Showing off the size of his grasshopper. heh.

hurgh.

hurgh.

Doing the deed.  No, you will not see a similar photo of me.

Doing the deed. No, you will not see a similar photo of me.

Mmmmm.  Crunchy fried grasshopper.

Mmmmm. Crunchy fried grasshopper.

Wat Chedi Luang

Wat Chedi Luang

pretteh

pretteh

Wat Chedi Luang, decorated for the funeral of the regional chief monk.  You should have seen the crowds that turned out later in the week.  I think everyone in northern Thailand attended that funeral.

Wat Chedi Luang, decorated for the funeral of the regional chief monk. You should have seen the crowds that turned out later in the week. I think everyone in northern Thailand attended that funeral.

The ruined chedi at Wat Chedi Luang.  This stupa was constructed in the fourteenth century, collapsed in 1545 and was just recently restored in the mid-1990s.  Wrap your mind around those dates.

The ruined chedi at Wat Chedi Luang. This stupa was constructed in the fourteenth century, collapsed in 1545 and was just recently restored in the mid-1990s. Wrap your mind around those dates.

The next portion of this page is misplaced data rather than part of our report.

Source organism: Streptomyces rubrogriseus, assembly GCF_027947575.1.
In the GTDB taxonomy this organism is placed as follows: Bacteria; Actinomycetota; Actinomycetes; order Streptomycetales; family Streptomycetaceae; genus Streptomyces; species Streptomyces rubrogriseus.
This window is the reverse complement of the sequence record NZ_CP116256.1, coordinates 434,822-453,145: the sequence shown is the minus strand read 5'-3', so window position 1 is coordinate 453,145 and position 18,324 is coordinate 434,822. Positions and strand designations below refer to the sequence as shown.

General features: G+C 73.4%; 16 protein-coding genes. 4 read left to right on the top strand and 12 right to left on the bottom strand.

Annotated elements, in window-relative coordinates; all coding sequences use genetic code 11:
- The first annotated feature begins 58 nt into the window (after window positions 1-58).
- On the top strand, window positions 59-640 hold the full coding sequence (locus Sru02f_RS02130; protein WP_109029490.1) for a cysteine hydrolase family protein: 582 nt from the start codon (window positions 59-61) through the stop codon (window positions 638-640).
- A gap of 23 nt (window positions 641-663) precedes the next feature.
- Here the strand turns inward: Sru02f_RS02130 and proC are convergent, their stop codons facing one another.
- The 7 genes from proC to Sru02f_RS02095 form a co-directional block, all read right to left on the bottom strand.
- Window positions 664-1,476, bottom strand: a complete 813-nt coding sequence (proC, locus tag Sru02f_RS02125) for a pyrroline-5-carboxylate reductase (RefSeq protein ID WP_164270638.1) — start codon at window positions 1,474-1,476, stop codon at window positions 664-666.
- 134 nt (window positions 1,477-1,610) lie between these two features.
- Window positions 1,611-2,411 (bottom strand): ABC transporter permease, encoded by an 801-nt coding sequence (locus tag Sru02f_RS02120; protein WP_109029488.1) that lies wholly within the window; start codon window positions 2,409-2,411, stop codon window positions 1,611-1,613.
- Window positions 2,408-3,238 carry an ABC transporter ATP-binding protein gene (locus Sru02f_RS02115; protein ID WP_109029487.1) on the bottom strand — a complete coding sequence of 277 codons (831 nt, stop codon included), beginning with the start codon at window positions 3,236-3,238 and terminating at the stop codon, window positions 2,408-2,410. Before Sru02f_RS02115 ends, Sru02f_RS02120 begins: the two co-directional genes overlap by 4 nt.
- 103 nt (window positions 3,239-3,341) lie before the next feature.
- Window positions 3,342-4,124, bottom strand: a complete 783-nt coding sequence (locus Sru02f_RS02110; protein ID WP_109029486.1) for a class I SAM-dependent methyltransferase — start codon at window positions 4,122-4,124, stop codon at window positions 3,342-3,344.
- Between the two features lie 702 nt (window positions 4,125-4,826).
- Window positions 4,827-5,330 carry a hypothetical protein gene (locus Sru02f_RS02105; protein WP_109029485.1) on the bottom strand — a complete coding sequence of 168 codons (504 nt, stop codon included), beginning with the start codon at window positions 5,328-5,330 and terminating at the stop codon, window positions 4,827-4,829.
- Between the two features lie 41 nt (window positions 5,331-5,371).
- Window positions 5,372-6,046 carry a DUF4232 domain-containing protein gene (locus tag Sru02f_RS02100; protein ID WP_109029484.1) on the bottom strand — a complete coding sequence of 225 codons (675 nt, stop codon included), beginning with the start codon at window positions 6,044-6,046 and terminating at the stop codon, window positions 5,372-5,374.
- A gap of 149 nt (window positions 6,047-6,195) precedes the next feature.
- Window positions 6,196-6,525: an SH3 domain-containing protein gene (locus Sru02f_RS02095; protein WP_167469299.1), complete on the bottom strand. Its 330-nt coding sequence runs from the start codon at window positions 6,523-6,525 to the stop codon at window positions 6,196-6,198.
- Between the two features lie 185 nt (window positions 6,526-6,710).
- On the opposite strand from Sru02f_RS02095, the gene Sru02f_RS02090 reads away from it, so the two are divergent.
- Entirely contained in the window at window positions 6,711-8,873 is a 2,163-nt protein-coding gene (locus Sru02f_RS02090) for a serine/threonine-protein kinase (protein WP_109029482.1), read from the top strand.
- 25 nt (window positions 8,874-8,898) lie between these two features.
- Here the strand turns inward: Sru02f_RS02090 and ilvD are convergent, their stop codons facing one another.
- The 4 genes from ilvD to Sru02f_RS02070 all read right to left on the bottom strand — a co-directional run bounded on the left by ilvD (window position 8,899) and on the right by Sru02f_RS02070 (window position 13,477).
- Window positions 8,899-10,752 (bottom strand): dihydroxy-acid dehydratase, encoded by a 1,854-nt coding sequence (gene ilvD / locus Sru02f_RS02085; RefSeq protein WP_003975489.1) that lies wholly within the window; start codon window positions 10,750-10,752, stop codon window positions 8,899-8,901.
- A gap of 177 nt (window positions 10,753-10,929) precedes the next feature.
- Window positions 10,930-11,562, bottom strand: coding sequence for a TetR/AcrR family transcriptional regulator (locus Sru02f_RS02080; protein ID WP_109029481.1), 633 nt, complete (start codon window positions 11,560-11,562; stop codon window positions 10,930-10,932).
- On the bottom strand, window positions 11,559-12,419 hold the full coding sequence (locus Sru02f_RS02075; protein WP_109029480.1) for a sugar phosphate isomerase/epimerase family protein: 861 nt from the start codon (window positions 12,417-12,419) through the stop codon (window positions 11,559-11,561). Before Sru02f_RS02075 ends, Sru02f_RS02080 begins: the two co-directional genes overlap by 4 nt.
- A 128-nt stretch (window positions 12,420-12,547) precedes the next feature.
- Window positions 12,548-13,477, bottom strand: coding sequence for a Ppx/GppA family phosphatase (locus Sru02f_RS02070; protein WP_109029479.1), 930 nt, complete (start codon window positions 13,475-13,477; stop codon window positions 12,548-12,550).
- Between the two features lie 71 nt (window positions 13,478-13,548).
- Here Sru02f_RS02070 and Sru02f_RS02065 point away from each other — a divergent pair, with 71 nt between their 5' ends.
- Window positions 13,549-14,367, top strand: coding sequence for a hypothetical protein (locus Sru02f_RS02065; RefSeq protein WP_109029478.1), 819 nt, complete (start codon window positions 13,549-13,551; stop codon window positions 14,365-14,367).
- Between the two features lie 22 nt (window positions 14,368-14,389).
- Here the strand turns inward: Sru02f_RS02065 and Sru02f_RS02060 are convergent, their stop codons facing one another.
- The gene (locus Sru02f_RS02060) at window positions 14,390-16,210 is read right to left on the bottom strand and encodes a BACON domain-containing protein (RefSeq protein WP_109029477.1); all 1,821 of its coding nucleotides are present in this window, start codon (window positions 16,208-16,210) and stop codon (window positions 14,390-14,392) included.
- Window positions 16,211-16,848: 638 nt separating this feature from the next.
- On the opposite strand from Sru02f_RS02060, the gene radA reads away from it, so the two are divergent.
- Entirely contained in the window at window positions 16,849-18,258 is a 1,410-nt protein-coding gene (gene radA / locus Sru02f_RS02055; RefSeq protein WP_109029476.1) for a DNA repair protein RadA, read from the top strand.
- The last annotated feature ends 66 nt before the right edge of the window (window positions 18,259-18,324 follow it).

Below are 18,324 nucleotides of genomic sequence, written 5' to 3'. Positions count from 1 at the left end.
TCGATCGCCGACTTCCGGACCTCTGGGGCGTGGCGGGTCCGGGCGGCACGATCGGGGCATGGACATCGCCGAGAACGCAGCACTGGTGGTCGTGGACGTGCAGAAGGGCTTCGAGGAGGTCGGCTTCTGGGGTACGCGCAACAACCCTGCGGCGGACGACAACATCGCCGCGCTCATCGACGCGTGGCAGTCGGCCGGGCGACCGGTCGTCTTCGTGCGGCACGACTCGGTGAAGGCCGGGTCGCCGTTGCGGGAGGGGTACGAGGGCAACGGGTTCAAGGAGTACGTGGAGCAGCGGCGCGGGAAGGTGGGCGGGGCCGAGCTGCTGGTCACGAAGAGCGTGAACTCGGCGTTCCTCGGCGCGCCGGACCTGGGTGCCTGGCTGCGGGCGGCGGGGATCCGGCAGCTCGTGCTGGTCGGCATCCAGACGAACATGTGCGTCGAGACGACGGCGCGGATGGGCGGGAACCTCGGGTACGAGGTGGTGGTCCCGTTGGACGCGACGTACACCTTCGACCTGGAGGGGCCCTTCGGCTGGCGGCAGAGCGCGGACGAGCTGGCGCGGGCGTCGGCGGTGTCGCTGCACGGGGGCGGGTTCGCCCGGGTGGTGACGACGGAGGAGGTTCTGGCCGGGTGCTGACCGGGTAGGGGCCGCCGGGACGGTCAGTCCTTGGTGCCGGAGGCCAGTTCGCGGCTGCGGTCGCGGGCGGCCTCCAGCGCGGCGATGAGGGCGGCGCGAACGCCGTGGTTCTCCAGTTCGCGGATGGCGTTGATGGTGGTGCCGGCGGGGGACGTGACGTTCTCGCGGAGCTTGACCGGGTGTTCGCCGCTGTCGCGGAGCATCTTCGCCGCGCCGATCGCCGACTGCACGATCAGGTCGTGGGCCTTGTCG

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On another topic entirely, I’d love some feedback, if anyone feels like weighing in.  Anything that you’d love to see more of  here at TheWanderYear?  Anything that makes you want to smack us?  I’d love to hear your thoughts, even they consist of “post more often, lazies!” or “sometimes your font is stupid”  (you may have too much time on your hands in that case, but I’m open to all criticisms).  We’re still new at this, and as much as we’re doing this to have a record of this trip for ourselves, we also want it to be fun for people who take time to come here and read it.  And lest you think your comments will not be taken to heart, we have finally taken the advice of our very wise friend Dave B. and started resizing our photos, so they’re no longer so mammoth and should take less time to load.  Thanks Dave!

~Meg

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Our humble abode

Our humble abode